The heirs haven't made "a final decision'' about the four Klimt pictures, said their lawyer, Steven Thomas of Irell & Manella in Los Angeles. "Everything is on the table: auction, private sale, or holding onto the works. There are all kinds of private talks. The family hasn't put a value on the paintings.''
Klimt's auction record was set in 2003, when a landscape, "Landhaus am Attersee,'' took $29.1 million. A Klimt painting of birch trees sold in 2004 for $3.7 million. Portraits usually command higher prices.
"The second portrait (of Adele) is extremely good, but doesn't have the same iconic status in Klimt's work as the picture already acquired by Mr. Lauder, which is also a prime example of Viennese Secession art,'' said London dealer James Roundell, an impressionist and modern specialist. "The landscapes are quite good, but more in line with other Klimts that have been on the market.''
Sotheby's valued all five Klimts for the Bloch-Bauer heirs in January, said Philip Hook, a senior Sotheby's director and impressionist and modern-art specialist. He wouldn't disclose the value. Christie's said it had a role in Lauder's purchase of a Klimt portrait, which it declined to specify.
In February, Austrian Chancellor Wolfgang Schuessel put a value on the five Klimts in his statement that the government would break off talks to buy them, "because we don't think it will be possible to pay $300 million out of the budget.'' He later told parliament the works may be auctioned and said private sponsors may benefit from tax breaks should they buy them.
An Austrian group including art historians and conservators "continues to petition for the purchase of the remaining four Klimt paintings belonging to the estate of Adele and Ferdinand Bloch-Bauer for the Austrian people,'' according to the group's Web site, www.proklimtbilder.at.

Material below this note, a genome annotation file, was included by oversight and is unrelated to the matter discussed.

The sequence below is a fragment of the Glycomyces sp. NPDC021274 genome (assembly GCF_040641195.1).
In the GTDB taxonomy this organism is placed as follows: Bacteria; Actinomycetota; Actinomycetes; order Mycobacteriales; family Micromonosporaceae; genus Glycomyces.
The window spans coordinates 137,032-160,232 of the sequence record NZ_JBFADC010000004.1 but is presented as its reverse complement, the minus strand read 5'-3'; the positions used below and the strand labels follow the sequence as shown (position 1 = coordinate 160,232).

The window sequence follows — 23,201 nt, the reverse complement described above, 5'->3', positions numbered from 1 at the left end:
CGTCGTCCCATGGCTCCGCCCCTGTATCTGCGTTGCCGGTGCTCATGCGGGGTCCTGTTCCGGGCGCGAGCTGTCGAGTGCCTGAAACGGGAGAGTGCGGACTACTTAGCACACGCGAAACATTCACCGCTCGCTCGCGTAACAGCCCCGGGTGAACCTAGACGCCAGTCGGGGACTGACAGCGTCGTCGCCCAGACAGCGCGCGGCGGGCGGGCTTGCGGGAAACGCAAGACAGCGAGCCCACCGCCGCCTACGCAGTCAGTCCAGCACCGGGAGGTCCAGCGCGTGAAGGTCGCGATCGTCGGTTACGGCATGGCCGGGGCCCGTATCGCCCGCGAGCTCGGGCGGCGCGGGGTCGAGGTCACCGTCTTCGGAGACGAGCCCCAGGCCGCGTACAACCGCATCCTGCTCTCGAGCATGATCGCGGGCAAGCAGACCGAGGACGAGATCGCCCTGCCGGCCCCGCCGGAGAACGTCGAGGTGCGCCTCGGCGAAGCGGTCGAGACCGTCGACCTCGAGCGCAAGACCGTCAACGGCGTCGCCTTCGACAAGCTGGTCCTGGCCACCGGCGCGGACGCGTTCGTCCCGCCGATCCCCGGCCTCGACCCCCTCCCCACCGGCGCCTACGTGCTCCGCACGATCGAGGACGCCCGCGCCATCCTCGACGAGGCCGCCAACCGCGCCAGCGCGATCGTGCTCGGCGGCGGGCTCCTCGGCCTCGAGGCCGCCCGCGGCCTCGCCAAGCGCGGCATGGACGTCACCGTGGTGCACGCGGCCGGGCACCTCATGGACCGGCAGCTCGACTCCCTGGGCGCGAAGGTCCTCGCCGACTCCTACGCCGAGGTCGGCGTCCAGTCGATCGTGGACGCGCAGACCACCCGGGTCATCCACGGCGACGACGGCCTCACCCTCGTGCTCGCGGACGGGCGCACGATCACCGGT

The Bloch-Bauers hosted salons that attracted artists including the composer Gustav Mahler and the writer Arthur Schnitzler. The family fled Vienna after the Nazis took power in Austria in 1938. Altmann, who turned 90 in February, opened a boutique in Los Angeles after fleeing Vienna and has been trying to get the paintings back since 1998, when Austria passed a law for art restitution.
Klimt, who died in 1918, may be best known for "The Kiss.'' He attended Vienna's school of arts and crafts, and decorated some of the city's public buildings. Ornamental layouts, golden backgrounds and erotic themes are his trademarks.
Prices are rising for German and Austrian artists and Lauder has raised values for famous and decorative pictures. Still, auction houses sometimes overreach when they set prices too high.
Christie's, which sold Schiele's wilted sunflowers near the artist's high, said it might set a record for Schiele watercolors this month. It didn't, and some of the pictures failed to sell.
Lauder, co-founder of the Neue Galerie, is chairman of Estee Lauder Cos. unit, Clinique Laboratories LLC.
By Linda Sandler in London and Katya Kazakina in New York, www.bloomberg.com